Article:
As a rule, congressional Republicans aren't in the habit of unveiling policy proposals on any issue. It's the hallmark of a post-policy party: it's up to others to do the unglamorous work of crafting substantive legislation.
With this in mind, it was a pleasant surprise to see this report from Bloomberg News on GOP officials working on, of all things, a climate plan.
House Republicans plan to unveil their own plan to fight climate change later this month, according to three people familiar with the matter, a reflection of the pressure on the party to come up with solutions to a problem it had previously denied or ignored. The legislative package, being spearheaded by House GOP Leader Kevin McCarthy, is still being assembled but is expected to include a plan to plant as many as a trillion trees, said two of the people who asked not to be identified in describing private communications.
The same report added that the blueprint, to be rolled out in time for Earth Day, "is also expected to include a focus on the research and development of low-emissions sources of power as well as the development of carbon capture technologies and natural gas plants."
Without more information, it's difficult to say with any confidence whether the House GOP plan will have any merit, though given everything we know about Republican lawmakers' approach to this policy and policymaking in general, some skepticism is probably in order.
So why is this notable at all? For two reasons.
First, it suggests even a radicalized House Republican conference no longer sees blanket climate denial as a sustainable political position. Several years ago, Kevin Drum wrote a terrific item on the evolution of the right's approach to the climate crisis, noting that conservatives started by denying rising global temperatures, before chalking up rising global temperatures to natural phenomena, and then arguing that doing anything about rising global temperatures is too difficult.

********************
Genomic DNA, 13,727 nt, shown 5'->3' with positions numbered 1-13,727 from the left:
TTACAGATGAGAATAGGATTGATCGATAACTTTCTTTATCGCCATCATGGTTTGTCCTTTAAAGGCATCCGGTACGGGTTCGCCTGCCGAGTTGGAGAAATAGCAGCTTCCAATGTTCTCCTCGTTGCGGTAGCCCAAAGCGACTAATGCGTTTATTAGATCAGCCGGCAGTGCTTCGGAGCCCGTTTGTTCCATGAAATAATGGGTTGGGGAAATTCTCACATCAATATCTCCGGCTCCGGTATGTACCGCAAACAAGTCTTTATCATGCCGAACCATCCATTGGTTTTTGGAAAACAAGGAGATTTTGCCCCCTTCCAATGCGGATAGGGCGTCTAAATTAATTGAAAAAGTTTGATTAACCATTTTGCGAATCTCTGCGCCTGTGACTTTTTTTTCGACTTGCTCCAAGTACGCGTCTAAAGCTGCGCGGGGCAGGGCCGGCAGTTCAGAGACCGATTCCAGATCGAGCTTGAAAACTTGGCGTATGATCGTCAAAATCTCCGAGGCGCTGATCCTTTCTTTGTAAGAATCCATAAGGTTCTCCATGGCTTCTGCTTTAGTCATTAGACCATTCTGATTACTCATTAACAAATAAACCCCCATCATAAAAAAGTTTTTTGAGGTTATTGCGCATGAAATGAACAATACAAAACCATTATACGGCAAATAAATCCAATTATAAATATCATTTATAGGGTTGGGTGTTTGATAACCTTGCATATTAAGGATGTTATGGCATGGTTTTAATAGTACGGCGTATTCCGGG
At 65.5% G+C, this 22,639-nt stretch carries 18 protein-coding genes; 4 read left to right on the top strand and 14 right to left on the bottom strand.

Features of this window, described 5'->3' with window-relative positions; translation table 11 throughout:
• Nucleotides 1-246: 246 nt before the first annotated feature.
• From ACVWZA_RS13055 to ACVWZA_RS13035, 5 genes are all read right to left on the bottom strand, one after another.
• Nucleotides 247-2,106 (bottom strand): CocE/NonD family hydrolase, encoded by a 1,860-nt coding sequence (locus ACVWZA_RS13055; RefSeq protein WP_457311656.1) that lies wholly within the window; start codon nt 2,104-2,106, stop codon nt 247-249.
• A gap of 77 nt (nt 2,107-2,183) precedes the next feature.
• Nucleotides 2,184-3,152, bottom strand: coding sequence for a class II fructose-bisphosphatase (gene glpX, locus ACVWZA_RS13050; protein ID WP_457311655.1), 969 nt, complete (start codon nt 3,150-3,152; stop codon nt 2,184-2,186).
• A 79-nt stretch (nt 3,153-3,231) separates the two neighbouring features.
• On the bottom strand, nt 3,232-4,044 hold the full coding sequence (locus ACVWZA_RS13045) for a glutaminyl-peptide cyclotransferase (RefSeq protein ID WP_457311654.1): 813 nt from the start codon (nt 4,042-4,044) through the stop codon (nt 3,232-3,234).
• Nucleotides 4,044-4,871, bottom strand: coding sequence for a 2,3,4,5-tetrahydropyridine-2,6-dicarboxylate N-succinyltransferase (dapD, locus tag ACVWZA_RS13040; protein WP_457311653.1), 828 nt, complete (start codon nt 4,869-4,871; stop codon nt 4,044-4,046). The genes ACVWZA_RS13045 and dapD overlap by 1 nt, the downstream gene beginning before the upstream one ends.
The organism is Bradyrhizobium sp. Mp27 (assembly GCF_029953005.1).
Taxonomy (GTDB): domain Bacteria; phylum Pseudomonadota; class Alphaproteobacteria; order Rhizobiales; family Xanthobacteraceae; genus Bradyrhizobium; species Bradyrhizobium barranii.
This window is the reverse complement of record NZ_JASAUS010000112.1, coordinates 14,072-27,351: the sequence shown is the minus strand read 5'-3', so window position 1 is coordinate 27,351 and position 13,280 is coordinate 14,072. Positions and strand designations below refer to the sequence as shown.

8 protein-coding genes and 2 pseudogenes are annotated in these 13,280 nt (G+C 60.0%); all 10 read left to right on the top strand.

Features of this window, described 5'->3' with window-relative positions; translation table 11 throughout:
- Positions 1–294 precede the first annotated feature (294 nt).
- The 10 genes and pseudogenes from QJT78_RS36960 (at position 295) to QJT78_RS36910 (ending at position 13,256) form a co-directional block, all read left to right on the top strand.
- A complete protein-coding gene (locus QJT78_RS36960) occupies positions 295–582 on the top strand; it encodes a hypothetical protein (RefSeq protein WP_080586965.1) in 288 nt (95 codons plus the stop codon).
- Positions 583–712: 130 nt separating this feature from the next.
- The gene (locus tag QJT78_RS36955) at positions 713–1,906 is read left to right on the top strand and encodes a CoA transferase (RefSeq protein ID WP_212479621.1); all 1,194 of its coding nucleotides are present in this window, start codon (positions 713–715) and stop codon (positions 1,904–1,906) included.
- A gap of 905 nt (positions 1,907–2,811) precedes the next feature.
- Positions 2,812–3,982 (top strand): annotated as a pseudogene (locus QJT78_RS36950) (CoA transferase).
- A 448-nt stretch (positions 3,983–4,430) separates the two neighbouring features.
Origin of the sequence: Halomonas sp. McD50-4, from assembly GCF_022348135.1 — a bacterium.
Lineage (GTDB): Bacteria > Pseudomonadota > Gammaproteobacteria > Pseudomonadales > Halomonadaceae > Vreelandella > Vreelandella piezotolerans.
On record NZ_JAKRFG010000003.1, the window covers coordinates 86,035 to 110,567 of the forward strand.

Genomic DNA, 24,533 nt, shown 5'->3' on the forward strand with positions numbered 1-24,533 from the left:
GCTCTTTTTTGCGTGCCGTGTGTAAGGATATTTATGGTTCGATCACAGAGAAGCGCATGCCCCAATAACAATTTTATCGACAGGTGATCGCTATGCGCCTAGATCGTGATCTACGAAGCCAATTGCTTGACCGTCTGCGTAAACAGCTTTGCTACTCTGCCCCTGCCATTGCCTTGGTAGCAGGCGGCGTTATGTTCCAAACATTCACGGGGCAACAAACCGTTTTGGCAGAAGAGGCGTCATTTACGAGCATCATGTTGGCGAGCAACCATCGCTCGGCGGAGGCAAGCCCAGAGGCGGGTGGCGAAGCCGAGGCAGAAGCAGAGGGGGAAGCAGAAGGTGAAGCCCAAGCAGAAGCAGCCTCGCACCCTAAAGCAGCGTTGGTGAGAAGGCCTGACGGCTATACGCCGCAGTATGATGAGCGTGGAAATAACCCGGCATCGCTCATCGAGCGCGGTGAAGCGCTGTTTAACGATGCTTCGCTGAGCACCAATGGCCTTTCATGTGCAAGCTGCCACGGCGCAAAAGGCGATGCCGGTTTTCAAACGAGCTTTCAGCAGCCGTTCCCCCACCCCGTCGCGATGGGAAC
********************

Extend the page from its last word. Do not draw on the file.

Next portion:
Ultimately, however, much of the right scrapped each of these talking points and simply concluded that global warming "is the biggest hoax ever put over on the American public." The idea of addressing the climate crisis wasn't just rejected, it was derided by GOP officials as ridiculous.
As public attitudes shift, and the global crisis intensifies, it appears that House Republicans now want to be able to say they have a proposal to address the problem. Even if the proposal is weak and ineffective, it's better than the right pretending the crisis can and should be ignored.
All of which leads to the other reason the plan is notable: it has the potential to change the nature of the conversation. As things stand, the United States has one major party that's eager, if not desperate, to reduce carbon pollution and combat the climate crisis, and another major party that believes it's persuasive to peddle mind-numbing talking points such as, "The climate is always changing."
Everyone would benefit if instead, there was a debate between competing ideas, predicated on the idea that the crisis is real and in need of serious attention.
The point is not that the House Republicans' plan will have merit; it almost certainly won't. Rather, my standards for GOP officials are so low that I'll consider it a minor breakthrough when they grudgingly acknowledge that climate change warrants the unveiling of a plan at all.